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Lawsuit: College 'demoted, harassed,' then 'effectively fired' psychology prof for 'conservative' gender views

'The University of Louisville's attempts to silence Dr. Josephson shut down debate and do a disservice to students and faculty alike'

Image source: YouTube screenshot

Attorneys for a University of Louisville psychology professor filed a federal lawsuit against the school last week saying their client was "demoted, harassed, and then effectively fired" for his "conservative" views on gender, according to Alliance Defending Freedom, a Christian legal outfit.

What's the background?

ADF said the university hired Dr. Allan M. Josephson in 2003 as chief of the "then-struggling" Division of Child and Adolescent Psychiatry and Psychology, which he turned around, "building a program that now has a national reputation." Josephson, the suit says, has been a medical doctor since 1976 and has built an international reputation since that time.

Josephson also has served as an expert witness in numerous cases involving gender dysphoria in children and adolescents and has held the view that sex is binary and fixed at birth — and that parents should help their children feel more comfortable with their biological gender through therapy, the suit says. Josephson also was a panelist for The Heritage Foundation, a conservative group, in the fall of 2017 on the topic of treating youth with gender dysphoria.

But the University of Louisville's LGBT Center caught wind of Josephson's participation in the panel and his previous testimony and asked the school to discipline him, the suit says.

The suit adds that another professor in the school's child psychology division — with barely three years of clinical experience — "claimed that Dr. Josephson's belief that a young child (even a four-year-old) does not have the cognitive maturity to declare that he or she is actually a member of the opposite sex was evidence of his discrimination against individuals experiencing gender dysphoria."

In addition, the suit says Josephson was told his gender dysphoria views differed from "the official curriculum of the school" — although no such curriculum existed at the time.

Josephson was soon demoted from his position of chief of the Division of Child and Adolescent Psychiatry and Psychology because "the majority [of Division faculty] disagrees with your approach to management of children and adolescents with gender dysphoria," the suit said.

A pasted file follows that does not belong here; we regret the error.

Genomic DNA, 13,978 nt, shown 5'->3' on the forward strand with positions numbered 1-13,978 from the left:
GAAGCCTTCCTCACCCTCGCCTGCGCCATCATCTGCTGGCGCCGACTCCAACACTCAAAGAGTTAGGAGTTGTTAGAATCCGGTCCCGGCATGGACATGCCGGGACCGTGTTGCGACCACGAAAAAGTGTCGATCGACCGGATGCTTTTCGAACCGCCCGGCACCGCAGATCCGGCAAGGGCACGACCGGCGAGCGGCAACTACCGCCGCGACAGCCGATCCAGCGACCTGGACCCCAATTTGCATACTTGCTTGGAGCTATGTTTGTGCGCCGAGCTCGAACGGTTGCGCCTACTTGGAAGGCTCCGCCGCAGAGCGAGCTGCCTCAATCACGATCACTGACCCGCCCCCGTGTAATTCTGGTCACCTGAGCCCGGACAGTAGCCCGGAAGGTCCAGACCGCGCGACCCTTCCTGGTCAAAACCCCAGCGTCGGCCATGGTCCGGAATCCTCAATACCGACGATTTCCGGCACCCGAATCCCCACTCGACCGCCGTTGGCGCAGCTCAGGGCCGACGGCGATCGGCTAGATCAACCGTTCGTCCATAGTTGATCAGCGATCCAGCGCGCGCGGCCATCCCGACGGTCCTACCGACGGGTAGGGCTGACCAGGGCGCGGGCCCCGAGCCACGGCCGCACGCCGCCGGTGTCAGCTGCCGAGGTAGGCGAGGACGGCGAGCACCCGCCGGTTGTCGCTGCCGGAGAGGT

"For over a year after the demotion, Defendants continued to retaliate against Dr. Josephson by subjecting him to a hostile, humiliating work environment," the suit said, which included treating him as a junior faculty member, preventing him from attending faculty meetings, and stripping his supervisory duties and travel budget.

In February, the suit says, Josephson was told his contract wouldn't be renewed once it expired in June.

What else did Alliance Defending Freedom say?

"Universities are supposed to be a marketplace of ideas, but the University of Louisville is turning itself into an assembly line of one thought," ADF Senior Counsel Travis Barham said. "Dr. Josephson has had a long and distinguished career at the University of Louisville, leading and rebuilding its child psychiatry program. Public universities have no business demoting or firing professors simply because they hold a different view than their colleagues or the administration, but that's exactly what's happened here."

ADF Senior Counsel Tyson Langhofer, director of the ADF Center for Academic Freedom, added that "universities should welcome differing viewpoints and encourage civil discourse in their academic communities. Speaking with conservative groups — or holding conservative views — should not be disqualifying for academic service. Unfortunately, the University of Louisville's attempts to silence Dr. Josephson shut down debate and do a disservice to students and faculty alike."

What does the University of Louisville have to say?

A university spokesman confirmed Josephson is employed as a professor in the division he initially led and works at its clinic, providing psychiatric treatment to children, Insider Louisville reported. The outlet added that the school "does not comment on pending litigation. Lawsuits only present one side of the situation."

One last thing…
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